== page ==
In Klagenfurt, one of the first hydrogen buses was presented on Friday, which will also be used nationwide in the future. But this is still a dream of the future, within the next ten years ÖBB hopes, for example, to change its fleet of more than 2,000 buses into hydrogen buses.
Many onlookers came to the Heiligengeistplatz in Klagenfurt to take a closer look at the new bus. But the sound of the hydrogen bus is also interesting when it starts. The noise is comparable to a refrigerator, just as it is with cars that run on hydrogen.
According to Alexander Trattner, managing director of the HyCentA in Graz, a hydrogen research institute, “the technology is now ripe after years of research to be used on a large scale in traffic. Presently about 40 hydrogen-powered cars are currently on Austrian roads, many for testing purposes. At the filling station, hydrogen is refueled in three to five minutes”, says Trattner.
Tratter is clearly advocating the development of renewable energy with the aim of producing green hydrogen. “Green hydrogen is, for example, when you use renewable electricity from a wind turbine or from photovoltaic systems. Electrolysis splits water into its components hydrogen and oxygen. That is, if the upstream chain of hydrogen is renewable, we are talking about green hydrogen. The journey has to go, not just for hydrogen, but for the energy system as a whole. We need an expansion of renewable energies, “says Trattner.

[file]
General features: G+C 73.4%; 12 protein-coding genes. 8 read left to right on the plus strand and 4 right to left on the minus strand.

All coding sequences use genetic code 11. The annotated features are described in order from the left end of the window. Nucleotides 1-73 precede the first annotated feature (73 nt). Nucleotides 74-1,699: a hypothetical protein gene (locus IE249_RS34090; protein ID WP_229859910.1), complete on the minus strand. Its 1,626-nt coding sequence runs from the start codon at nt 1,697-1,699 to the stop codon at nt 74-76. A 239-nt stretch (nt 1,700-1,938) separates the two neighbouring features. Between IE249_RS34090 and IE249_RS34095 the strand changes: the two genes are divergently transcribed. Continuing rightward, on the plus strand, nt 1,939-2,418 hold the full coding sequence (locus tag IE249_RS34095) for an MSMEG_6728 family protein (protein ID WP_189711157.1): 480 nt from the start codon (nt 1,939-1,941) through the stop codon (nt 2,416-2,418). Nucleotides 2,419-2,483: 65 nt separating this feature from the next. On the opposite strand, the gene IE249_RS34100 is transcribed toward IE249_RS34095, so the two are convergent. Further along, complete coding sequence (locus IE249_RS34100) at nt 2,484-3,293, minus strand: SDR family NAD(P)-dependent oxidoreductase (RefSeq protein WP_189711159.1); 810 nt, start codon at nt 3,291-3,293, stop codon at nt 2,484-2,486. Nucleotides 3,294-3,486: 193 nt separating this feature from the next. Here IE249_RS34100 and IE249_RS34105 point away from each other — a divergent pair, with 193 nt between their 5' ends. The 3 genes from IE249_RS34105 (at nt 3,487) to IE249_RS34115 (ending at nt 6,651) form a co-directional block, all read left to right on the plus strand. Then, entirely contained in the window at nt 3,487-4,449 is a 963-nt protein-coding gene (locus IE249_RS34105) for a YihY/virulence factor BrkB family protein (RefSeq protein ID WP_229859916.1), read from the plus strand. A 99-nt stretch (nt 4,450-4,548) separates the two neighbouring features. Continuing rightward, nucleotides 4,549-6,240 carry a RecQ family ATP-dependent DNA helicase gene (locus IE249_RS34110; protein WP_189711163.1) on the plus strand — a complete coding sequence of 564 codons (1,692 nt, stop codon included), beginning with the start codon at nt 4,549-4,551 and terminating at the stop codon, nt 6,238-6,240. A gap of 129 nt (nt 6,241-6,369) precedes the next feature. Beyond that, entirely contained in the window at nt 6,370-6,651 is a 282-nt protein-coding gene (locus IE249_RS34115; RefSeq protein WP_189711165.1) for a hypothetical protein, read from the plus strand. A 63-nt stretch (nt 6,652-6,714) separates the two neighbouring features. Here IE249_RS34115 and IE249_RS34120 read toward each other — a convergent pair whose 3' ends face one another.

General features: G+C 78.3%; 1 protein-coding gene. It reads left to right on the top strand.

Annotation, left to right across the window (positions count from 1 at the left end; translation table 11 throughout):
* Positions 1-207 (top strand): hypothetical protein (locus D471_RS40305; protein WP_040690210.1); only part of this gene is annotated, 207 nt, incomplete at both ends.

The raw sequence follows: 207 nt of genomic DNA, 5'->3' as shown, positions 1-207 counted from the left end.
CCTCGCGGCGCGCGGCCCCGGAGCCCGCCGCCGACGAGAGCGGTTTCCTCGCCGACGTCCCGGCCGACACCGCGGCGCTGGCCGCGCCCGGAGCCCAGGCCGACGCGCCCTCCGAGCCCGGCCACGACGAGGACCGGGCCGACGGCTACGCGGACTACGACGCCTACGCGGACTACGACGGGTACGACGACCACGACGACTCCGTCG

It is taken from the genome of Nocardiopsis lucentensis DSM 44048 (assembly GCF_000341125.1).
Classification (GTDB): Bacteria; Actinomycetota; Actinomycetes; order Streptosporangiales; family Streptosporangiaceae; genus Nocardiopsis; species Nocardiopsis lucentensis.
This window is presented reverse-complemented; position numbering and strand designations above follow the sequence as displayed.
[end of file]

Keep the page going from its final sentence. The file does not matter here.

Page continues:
The hydrogen-powered vehicles are in the market at an introduction phase, and the ÖBB also see this as a great opportunity to significantly improve their CO2 balance sheets. 130,000 tonnes of Co2 per year could be saved with hydrogen buses.
“The difference is the ranges, so the hydrogen bus has a wider range according to our previous experience. About 350 to 450 kilometers per tank filling. So you can cover very well round trips, especially in the regional bus service. The hydrogen buses are already running in other countries and cities, for example in Cologne or London, they are also used in the Netherlands or in South Korea. Austria has some catching up to do here, “says Silvia Kaupa-Götzl, Managing Director of ÖBB Postbus GmbH.
For Mobility Councilor Sebastian Schuschnig (ÖVP) it is clear, these first demonstrations with the hydrogen bus are just the beginning, towards a model region. Hydrogen mobility has great potential, especially in public transport. “All political stakeholders know that there is a great deal of catching up to do here if we really want to talk about credible climate policy,” said Schuschnig.